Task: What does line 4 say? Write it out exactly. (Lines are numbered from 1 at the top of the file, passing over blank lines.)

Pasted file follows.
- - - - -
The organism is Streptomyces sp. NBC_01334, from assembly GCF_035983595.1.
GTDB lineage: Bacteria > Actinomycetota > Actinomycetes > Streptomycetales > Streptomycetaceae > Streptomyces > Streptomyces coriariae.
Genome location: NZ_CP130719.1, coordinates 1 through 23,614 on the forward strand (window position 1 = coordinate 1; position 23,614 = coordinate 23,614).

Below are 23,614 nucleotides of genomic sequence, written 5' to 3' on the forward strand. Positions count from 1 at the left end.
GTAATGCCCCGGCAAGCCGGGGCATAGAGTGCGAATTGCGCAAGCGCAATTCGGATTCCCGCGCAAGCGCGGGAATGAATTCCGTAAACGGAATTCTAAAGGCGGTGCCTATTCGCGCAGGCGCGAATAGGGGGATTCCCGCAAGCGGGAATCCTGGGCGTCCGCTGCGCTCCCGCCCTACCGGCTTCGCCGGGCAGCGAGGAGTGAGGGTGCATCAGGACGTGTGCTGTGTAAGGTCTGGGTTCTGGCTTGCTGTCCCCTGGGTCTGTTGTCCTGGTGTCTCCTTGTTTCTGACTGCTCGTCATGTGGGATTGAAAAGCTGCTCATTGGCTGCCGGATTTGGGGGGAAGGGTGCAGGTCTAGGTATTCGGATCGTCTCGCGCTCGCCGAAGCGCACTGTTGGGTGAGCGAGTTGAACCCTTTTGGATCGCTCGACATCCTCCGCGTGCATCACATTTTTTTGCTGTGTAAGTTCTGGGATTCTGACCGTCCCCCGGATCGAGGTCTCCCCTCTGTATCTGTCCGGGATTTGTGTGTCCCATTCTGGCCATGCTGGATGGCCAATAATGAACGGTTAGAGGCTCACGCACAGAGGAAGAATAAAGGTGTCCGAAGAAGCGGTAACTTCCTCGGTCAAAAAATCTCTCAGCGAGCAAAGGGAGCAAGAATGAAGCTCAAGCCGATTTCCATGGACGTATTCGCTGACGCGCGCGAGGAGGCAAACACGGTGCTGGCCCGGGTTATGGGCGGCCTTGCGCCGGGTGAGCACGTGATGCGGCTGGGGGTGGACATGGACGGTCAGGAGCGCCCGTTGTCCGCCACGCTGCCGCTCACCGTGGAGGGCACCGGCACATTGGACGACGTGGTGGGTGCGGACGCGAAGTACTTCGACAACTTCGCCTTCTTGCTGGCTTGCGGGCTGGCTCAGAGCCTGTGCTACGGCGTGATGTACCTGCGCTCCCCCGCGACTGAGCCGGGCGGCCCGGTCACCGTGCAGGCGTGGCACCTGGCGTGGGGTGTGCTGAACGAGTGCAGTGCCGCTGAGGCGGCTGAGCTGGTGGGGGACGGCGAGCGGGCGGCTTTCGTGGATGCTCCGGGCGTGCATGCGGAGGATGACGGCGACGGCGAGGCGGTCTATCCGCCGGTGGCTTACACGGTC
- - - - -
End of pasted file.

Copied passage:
Below are 23,614 nucleotides of genomic sequence, written 5' to 3' on the forward strand. Positions count from 1 at the left end.